Los Angeles, CA—As a ban on permit approvals for oil drilling near vulnerable communities looms on January 1, oil drillers seeking to overturn the ban have received 86 permits for drilling closer to communities than the ban allows ahead of the deadline, according to a review by the FracTracker Alliance and Consumer Watchdog.
These oil drillers currently operate thousands of wells within the banned distance and have kicked in $7.5 million of the total $9.2 million raised to overturn the law by gathering signatures to qualify a referendum.
As of January 1, SB 1137 bans the approval of permits for drilling new wells or fixing old ones within a 3,200-foot setback but does not shut down any existing wells. Out of the 16 drillers financing the effort, half won 86 permit approvals for work within the zone in the first nine months of 2022, FracTracker Alliance analysis shows. (See Table 1 below.) More than one in five of all oil permits approved statewide in the third quarter were for well work within the setback and drillers have two years to use them.
Overall, permits dispensed statewide by the California Geologic Energy Management Division (CalGEM) in the first nine months of 2022 jumped by one third over the same period last year. More than two thirds were to fix or deepen wells rather than drill new ones, continuing a statewide trend. All permit updates are posted on a map at www.newsomwellwatch.com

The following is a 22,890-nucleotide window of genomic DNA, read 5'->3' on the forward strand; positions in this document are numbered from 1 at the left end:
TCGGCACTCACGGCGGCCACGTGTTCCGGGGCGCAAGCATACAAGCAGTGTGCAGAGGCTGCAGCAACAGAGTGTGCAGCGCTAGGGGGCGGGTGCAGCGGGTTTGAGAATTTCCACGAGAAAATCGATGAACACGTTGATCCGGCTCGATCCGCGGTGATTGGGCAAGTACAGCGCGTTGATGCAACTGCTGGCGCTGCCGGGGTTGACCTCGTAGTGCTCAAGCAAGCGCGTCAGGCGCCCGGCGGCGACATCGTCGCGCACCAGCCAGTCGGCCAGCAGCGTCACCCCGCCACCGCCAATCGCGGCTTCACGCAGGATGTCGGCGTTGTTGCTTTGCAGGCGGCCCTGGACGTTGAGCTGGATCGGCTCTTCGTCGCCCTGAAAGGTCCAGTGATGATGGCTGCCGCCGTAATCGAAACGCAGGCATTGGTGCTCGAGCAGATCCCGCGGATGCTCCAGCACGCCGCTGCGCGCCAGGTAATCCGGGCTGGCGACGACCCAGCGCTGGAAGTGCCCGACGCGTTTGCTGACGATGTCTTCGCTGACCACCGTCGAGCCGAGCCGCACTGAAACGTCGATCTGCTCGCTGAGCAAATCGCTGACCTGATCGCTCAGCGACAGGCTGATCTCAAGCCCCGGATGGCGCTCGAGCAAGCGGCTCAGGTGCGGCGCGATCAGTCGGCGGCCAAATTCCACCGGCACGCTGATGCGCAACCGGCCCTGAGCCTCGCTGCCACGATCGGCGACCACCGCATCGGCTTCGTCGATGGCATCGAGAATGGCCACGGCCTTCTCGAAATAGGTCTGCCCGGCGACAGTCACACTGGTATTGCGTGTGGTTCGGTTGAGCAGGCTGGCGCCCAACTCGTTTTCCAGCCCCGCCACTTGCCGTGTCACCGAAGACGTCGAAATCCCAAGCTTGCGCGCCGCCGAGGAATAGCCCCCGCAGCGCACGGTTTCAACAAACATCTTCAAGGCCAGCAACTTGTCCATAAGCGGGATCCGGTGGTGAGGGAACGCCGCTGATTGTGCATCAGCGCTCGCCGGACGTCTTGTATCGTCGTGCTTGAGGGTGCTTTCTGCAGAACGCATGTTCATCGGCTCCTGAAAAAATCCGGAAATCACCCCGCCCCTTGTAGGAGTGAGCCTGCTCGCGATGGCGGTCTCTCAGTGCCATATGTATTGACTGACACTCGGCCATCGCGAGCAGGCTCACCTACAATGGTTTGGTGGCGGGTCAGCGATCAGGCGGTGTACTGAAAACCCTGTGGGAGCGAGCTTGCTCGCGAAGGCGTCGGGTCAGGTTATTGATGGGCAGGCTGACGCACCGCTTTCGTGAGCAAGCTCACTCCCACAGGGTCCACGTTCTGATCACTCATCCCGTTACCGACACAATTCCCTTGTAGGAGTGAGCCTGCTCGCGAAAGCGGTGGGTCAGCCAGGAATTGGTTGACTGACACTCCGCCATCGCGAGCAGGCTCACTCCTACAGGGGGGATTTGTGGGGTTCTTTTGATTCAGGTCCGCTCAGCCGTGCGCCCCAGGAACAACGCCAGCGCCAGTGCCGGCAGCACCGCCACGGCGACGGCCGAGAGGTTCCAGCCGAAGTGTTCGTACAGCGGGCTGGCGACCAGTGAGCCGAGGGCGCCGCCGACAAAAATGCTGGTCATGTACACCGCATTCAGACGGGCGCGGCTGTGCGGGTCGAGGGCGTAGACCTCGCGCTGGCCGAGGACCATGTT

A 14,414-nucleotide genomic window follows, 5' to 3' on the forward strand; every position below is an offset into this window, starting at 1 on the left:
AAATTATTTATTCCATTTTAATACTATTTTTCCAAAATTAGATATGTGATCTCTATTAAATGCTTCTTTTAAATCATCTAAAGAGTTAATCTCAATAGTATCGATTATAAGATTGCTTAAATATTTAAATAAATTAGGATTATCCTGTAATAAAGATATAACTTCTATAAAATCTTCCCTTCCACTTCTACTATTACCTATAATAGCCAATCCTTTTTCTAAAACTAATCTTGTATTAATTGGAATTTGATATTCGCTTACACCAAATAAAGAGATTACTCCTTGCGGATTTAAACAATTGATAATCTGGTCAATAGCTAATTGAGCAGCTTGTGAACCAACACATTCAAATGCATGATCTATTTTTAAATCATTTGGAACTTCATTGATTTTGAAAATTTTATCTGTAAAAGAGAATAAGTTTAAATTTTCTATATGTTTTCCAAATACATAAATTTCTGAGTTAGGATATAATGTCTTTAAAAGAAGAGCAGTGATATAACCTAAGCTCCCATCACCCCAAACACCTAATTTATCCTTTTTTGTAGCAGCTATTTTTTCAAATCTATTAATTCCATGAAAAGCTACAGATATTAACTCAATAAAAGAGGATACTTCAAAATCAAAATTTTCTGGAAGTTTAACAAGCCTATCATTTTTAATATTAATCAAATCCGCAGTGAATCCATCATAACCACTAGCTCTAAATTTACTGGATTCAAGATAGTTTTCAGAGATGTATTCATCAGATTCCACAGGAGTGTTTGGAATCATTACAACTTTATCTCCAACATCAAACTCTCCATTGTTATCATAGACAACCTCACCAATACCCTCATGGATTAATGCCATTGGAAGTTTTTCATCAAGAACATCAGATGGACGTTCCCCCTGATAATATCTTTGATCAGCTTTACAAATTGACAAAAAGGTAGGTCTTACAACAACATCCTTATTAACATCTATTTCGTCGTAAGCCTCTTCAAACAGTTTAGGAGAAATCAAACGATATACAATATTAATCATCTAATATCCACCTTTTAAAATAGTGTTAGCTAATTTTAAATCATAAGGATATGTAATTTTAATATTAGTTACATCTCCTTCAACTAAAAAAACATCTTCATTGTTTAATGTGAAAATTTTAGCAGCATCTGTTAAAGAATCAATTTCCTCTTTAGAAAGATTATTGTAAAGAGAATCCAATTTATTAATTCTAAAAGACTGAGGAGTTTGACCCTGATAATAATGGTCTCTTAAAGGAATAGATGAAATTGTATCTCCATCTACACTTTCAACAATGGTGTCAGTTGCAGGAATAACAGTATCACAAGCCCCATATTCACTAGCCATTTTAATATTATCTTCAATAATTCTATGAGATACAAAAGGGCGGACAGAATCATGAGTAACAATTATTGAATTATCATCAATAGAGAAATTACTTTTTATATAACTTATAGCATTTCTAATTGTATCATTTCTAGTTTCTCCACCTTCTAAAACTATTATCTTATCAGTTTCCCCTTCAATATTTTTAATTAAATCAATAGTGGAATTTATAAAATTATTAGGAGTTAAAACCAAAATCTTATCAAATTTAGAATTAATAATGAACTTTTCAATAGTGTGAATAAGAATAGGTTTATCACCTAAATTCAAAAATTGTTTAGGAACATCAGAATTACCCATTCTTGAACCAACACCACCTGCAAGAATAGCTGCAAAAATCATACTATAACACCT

“After a decade of vulnerable communities fighting for this setback and finally getting it, oil drillers know the jig is up and they won’t get new permits for wells near residences after January 1, and so are now trying to upend the law,” said Consumer Advocate Liza Tucker. “State oil regulators should hold off on any fourth quarter permit approvals within the setback zone, just as they have been holding off on approvals of fracking permits ahead of a 2024 ban on that practice.”
“CalGEM and the administration understand perfectly that permitting new wells and reworking wells near homes, schools, hospitals and other receptors puts communities at undue risk of exposure to toxic and carcinogenic pollutants,” said Kyle Ferrar, Western Coordinator at FracTracker Alliance. “In light of this, regulators should stop all new permitting immediately.”
Table 1. Oil Company Financing/Setback Permits Granted
CA Secretary of State Contribution Filings/FracTracker Analysis of CalGEM Data
148 permit approvals statewide for work within the setback were granted in the third quarter to fix existing wells, while only two permits were granted to drill new wells inside the setback, both in Oxnard.
Currently, more than one quarter of existing wells throughout the state are located within the setback. More than two million Californians live within half a mile of a well and another five million live within a mile. The setback is set at six-tenths of a mile from communities, but even living within 2.5 miles of a well exposes Californians to levels of air pollution linked to asthma, cancer, cardiovascular diseases, preterm birth and other long term health effects. See:https://www.ehn.org/oil-and-natural-gas-industry-air-pollution-2655333610.html
Statewide, approvals for all permit types rose 21% this quarter over the same quarter last year. (See Table 2 below.) But permits granted for work on existing wells jumped 59% while permit approvals to drill new wells plunged 55%, according to FracTracker’s analysis. In the first nine months this year, 68% of all approved permits were to fix or deepen existing wells. On a positive note, in the third quarter, no new fracking permits were approved, and permits to plug wells rose 30%, according to CalGEM data analyzed by FracTracker Alliance. (See 3rd Quarter Permit Table).
Table 2. Third Quarter (2022) Permit Count Table
FracTracker Alliance Analysis of CalGEM Data